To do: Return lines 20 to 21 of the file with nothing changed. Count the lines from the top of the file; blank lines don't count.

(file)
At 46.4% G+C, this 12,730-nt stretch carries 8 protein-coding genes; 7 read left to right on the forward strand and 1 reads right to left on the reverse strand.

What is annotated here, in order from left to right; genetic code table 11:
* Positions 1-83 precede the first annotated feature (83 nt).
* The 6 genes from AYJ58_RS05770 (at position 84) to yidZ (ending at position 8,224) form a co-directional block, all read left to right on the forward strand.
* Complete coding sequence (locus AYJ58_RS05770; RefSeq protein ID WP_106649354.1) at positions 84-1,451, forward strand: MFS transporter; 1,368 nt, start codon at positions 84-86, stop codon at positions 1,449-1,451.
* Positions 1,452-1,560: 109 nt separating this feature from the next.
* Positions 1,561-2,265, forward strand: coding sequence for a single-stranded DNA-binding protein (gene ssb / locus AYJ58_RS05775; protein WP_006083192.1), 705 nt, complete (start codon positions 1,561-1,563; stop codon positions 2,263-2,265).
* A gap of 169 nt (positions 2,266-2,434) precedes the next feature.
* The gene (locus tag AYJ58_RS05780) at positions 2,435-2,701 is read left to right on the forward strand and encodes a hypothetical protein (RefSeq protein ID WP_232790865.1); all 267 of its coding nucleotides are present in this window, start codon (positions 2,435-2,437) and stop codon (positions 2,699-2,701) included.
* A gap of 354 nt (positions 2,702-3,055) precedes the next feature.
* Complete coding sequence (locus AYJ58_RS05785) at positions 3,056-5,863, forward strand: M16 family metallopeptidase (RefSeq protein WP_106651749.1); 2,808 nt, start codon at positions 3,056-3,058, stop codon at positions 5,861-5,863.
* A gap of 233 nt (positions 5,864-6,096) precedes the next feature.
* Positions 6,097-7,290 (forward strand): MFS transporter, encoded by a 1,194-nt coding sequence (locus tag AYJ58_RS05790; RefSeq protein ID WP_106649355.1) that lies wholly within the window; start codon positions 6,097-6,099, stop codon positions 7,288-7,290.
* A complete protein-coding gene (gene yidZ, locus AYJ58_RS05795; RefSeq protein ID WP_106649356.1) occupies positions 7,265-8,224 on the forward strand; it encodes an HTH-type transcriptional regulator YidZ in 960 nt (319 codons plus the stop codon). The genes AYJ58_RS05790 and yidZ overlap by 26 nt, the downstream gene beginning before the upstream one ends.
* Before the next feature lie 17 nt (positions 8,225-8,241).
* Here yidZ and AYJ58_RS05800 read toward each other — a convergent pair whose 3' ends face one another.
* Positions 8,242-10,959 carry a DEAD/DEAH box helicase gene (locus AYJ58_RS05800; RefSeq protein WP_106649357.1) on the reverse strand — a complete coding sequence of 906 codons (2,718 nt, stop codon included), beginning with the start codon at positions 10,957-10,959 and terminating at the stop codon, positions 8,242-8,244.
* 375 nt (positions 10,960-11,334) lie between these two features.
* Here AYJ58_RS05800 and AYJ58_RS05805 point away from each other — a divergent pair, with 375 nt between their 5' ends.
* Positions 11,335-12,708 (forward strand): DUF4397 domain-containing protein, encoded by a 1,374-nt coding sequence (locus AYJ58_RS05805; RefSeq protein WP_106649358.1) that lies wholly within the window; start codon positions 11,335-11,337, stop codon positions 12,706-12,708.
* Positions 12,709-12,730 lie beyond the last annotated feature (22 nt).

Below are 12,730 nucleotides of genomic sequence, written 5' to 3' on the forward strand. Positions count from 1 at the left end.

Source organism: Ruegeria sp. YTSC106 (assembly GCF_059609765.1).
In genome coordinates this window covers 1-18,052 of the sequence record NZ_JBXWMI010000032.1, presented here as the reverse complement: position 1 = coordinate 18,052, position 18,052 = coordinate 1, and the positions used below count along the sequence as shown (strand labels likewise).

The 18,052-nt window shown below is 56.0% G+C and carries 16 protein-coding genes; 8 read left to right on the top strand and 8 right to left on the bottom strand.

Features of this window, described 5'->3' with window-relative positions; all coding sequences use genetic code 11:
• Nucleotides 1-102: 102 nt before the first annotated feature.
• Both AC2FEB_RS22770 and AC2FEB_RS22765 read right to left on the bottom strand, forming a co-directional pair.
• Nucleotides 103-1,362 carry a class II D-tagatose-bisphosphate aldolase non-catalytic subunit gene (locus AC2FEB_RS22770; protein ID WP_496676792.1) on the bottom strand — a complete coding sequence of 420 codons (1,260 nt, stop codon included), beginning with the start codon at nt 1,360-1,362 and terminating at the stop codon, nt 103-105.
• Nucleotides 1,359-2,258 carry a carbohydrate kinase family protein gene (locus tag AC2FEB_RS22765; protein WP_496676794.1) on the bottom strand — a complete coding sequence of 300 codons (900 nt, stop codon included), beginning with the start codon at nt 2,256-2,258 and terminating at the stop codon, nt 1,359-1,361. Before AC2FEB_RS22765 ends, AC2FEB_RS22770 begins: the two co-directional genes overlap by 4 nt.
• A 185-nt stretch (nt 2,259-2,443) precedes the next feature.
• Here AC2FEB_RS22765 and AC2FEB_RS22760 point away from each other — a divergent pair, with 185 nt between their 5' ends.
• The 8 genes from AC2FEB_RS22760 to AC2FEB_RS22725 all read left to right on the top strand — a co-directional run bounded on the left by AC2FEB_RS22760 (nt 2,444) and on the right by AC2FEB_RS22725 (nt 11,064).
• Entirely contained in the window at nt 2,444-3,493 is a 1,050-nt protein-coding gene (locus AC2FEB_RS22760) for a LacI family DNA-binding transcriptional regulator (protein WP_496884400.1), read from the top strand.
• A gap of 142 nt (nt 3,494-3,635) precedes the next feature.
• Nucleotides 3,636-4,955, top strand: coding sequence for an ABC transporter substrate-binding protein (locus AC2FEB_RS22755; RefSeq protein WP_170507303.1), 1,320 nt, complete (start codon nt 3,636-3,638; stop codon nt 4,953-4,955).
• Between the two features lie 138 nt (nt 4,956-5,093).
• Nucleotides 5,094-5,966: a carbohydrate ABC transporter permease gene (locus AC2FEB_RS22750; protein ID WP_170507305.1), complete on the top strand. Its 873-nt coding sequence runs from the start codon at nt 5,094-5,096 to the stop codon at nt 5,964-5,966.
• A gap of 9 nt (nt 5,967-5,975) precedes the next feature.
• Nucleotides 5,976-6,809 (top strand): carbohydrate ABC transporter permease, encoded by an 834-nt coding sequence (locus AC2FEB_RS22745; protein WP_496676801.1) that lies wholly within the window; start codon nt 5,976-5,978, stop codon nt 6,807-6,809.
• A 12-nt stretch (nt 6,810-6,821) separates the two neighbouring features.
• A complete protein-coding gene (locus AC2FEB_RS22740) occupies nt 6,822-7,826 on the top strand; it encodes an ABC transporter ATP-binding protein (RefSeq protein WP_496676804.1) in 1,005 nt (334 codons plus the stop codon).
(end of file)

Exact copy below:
* Positions 11,335-12,708 (forward strand): DUF4397 domain-containing protein, encoded by a 1,374-nt coding sequence (locus AYJ58_RS05805; RefSeq protein WP_106649358.1) that lies wholly within the window; start codon positions 11,335-11,337, stop codon positions 12,706-12,708.
* Positions 12,709-12,730 lie beyond the last annotated feature (22 nt).